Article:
Step 7: Enabling monitoring
Now that your app is running fine and you know the basics of creating your streaming use case, you can take an additional step which is essential if you decide to take your use case to production.
Enabling monitoring in your consuming or producing applications can be done in various ways. In this Getting Started we will cover one method, by exposing JMX in your application.
|Exposing JMX for monitoring purposes is only possible in JVM based applications|
Follow the steps below to enable monitoring for your Consumer / Producer application
Enable JMX for your application by adding the following JVM parameters where 'jmxremote.port' is the port you will connect to with a JMX browser application
-Dcom.sun.management.jmxremote.port=9000 -Dom.sun.management.jmxremote.authenticate=false -Dcom.sun.management.jmxremote.ssl=false -Dcom.sun.management.jmxremote.local.only=false
If you are running your app in a docker container, make sure you expose port
1100, so you can connect to it from the outside
Use a tool like JConsole (bundled with your JDK) or VisualVM to connect to your Consumer/Producer process, on port
In the example screenshot below, you can see some producer metrics exposed for an app called "accountentryservice"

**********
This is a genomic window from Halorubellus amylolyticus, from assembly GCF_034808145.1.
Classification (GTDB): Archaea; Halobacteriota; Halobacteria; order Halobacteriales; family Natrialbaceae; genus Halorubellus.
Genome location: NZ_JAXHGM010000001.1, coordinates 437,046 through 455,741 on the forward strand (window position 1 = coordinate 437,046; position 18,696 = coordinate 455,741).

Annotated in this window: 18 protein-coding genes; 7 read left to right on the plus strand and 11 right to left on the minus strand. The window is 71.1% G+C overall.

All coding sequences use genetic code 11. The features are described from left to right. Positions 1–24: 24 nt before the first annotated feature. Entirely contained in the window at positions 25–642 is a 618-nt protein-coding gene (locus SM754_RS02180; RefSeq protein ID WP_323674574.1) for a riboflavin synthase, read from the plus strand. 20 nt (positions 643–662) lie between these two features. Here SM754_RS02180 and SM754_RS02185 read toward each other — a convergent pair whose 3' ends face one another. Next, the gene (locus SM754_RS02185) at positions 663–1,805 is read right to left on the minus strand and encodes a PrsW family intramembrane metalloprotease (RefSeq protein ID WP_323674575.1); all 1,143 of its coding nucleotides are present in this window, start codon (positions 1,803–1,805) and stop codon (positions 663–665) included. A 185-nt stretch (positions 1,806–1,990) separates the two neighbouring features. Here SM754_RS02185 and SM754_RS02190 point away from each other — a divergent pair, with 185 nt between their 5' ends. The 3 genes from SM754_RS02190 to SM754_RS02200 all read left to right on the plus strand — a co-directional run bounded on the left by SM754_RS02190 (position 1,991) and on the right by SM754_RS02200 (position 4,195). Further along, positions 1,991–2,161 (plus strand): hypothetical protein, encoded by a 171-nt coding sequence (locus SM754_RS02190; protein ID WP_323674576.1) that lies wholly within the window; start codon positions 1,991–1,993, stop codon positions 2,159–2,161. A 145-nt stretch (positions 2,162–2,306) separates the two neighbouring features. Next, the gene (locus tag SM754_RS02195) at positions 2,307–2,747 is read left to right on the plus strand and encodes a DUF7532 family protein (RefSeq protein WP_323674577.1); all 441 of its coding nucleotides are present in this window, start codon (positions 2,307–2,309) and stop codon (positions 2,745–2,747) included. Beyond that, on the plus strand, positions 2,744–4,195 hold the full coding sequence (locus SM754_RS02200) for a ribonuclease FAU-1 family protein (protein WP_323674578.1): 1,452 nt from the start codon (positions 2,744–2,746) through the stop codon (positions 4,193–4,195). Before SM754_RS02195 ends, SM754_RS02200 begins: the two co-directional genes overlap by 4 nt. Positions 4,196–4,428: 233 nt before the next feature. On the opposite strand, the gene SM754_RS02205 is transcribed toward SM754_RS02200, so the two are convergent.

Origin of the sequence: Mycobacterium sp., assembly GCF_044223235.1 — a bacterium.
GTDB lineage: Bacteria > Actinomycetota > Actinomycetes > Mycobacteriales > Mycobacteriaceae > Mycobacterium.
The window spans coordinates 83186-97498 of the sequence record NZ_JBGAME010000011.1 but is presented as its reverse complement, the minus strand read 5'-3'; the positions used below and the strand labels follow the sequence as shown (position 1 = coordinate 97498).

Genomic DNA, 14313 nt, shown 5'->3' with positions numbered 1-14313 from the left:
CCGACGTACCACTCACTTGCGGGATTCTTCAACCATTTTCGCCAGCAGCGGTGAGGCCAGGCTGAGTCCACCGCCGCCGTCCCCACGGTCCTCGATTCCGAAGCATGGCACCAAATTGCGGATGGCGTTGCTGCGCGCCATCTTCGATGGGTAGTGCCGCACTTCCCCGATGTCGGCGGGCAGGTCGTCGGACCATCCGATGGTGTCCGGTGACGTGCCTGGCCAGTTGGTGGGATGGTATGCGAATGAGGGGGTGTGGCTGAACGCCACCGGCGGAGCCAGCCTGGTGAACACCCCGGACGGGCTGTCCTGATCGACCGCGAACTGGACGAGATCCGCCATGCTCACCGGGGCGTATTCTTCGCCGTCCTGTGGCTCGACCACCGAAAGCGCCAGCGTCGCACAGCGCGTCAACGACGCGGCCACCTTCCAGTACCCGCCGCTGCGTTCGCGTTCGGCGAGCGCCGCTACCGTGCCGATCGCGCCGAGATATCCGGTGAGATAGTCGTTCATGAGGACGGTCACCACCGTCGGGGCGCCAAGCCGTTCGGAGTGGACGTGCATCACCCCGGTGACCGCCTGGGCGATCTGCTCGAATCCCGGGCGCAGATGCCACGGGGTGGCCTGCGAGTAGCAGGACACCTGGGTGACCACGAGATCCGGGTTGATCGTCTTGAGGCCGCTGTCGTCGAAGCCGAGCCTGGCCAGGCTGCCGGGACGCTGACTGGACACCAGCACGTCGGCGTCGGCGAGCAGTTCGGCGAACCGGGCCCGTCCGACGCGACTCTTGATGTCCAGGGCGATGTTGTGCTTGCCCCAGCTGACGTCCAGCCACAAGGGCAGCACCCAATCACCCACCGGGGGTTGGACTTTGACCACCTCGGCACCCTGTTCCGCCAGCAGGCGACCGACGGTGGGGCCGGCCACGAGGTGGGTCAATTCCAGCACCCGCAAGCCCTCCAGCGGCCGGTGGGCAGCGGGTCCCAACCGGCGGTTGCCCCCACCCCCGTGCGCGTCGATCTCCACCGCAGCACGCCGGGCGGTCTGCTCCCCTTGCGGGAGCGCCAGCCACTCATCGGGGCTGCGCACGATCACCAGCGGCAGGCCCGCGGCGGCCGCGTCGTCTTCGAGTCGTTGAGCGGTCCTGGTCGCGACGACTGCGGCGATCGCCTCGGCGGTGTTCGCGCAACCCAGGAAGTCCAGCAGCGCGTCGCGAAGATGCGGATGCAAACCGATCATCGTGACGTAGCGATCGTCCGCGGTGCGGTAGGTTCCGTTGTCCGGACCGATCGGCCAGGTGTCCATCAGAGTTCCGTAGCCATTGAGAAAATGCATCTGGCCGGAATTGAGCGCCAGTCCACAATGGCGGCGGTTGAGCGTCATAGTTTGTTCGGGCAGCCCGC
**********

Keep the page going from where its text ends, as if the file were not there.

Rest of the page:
Now that you know that the metrics are exposed correctly, you can decide to use a monitoring tool to (continously) scrape those metrics and perhaps even add some alerting to it
|Exposing JMX does not only give you nice metrics, it also allows to control processes within your JVM. If you decide to expose JMX, only do this locally or make sure you protect your JMX interface. We suggest you expose your metrics using a JMX Exporter (see the information below), and not exposing the JMX port altogether.|
Using a tool like JConsole or VisualVM is fine for the use case above, verifying that JMX works just fine, but for an application in production this certainly is not the best approach. In any environment but local, you would like to have a continous and central monitoring approach for your streaming applications. Tools like Prometheus or Grafana come in very handy here. For the platform components, we have added extensive Grafana dashboards, but for a client, you need to do this yourself.
Prometheus scrapes endpoints to collect the metrics and stores its metrics in a time series database. It scrapes metrics over http, so you need a little trick to make your app expose metrics over http, as opposed to JMX. This trick is called JMX Exporter.
For detailed instruction on how to set up JMX Exporter for your application, please refer to this guide.
For more information on the Axual monitoring and alerting approach, click here.